As an additional comments I am also looking for a way to modify the initial BLE_PROFILE_CFG structure later in the application from user input hence part of the reason for asking if bleprofile_CFGRegister() and whether this structure has good reasons for being defined as a CONST.
I will ask the developers to respond.
As they were struggling with this problem as well.
As ShawnA_01 mentioned, one would think the current draw would indeed tightly track the transmit power level. However the radio is only on for a very short period of time and without a power meter to measure the consumption at very fast intervals, you probably won't even see the increase when using a traditional ammeter.
This same issue may plague using RSSI for validation of this operation as well.
Unless these gentleman know and can share with us what they ended up trying, I will need to check around internally to see if anyone knows the best way to verify whether or not the Tx power level has changed.
I spoke to the developers/team about the concerns relayed above related to testing whether or not Tx Xmit power changes have been made and they agreed with ShawnA_01 's post related to measuring current to determine the change.
In addition, RSSI is also not effective.
Here is the feedback:
Not only that, there are two unknowns – TX power and distance. RSSI alone is not sufficient. ADV can include the TX power. Once you know the TX power and the RSSI, you can calculate the path loss and so get a fair idea about the distance (assuming free space). If there are other idems, multipath etc. then things will be incorrect. So, in general, RSSI is not very reliable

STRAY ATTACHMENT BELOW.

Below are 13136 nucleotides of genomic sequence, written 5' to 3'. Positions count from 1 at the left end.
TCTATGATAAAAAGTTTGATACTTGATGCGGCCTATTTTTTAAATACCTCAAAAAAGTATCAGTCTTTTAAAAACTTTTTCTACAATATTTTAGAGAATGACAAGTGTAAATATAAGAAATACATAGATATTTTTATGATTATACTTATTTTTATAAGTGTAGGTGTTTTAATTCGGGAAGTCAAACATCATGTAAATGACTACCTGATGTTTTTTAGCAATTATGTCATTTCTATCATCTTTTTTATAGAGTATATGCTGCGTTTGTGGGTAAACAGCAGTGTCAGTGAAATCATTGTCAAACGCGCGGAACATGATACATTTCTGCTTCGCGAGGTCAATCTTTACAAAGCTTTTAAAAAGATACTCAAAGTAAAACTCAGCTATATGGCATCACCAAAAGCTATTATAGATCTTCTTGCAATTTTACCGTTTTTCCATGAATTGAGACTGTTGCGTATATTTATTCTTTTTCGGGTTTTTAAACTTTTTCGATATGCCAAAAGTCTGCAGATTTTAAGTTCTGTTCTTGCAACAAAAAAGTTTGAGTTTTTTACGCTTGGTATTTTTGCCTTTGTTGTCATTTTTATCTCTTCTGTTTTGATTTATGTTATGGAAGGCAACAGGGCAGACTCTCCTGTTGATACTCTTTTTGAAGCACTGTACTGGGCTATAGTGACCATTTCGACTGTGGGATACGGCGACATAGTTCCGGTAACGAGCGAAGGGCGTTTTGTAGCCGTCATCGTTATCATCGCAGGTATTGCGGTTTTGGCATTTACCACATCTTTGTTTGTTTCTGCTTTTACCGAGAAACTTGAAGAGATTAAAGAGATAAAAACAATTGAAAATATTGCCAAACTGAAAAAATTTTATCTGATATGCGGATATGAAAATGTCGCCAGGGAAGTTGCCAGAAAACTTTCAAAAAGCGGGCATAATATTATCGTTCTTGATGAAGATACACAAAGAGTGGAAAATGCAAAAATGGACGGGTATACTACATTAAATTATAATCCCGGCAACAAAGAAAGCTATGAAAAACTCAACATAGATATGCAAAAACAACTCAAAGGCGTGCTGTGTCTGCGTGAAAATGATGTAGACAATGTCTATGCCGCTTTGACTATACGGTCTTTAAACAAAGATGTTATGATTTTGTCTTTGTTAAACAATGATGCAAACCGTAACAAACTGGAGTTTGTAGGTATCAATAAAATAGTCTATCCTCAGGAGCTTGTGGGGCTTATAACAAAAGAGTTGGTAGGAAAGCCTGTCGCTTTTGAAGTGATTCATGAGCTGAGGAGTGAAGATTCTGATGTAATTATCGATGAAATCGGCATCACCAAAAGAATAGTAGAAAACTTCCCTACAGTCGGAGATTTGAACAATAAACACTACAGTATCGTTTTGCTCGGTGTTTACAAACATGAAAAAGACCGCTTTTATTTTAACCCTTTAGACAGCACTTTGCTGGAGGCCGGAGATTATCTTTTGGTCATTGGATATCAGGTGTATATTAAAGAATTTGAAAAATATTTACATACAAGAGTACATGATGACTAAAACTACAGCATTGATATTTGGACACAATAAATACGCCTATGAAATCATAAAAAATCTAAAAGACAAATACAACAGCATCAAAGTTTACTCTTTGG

MBT is another tool we include which makes changes to the Tx power levels at the HCI layer, but it will not verify that the functions you noted in the original post are being called and the setting changed.
It seems that at this point, a spectrum analyzer may be the only means by which you can verify the change is being made.
I had another member of the team confirm with me today that in order to validate the desired change, that you need a spectrum analyzer with a peak hold setting.
As it turns out, BLE doesn’t have true power control as it uses a form of fixed power. However, the function calls themselves can enable advertising at one fixed level and connection power at another.
Advertising should be pretty easy to analyze since it’s only on 3 channels and really a tx only function.
For connections, since you’ll want to go conducted, you’ll need to use some circulators to remove the TX of the central/scanner device from the input of the spectrum analyzer, or if you can probably get away with putting a 20dB+ attenuator, on the central/scanner. That should knock it down enough to distinguish it’s TX from the peripheral.
Once you do that, just do peak hold, for the entire BW, or a specific channel, you’ll just have to wait for the hops to populate.
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I have used blecm_setTxPowerInConnection() and
verified it actually changes TX power by using BLE sniffer.
One thing to note is that blecm_setTxPowerInConnection() should be called before making connection.
It had no effect for the already active connection.
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That is the 'Golden' answer. My expectation was that I could 'dynamically' change the TX Power level after a connection was made. In observing the Tx with an Energy Meter and looking at RSSI strength I saw zero difference going from -25dBm to +4dBm but as you indicate the function is only valid if it is used 'Before' a connection is established.
Thanks for the clarification!!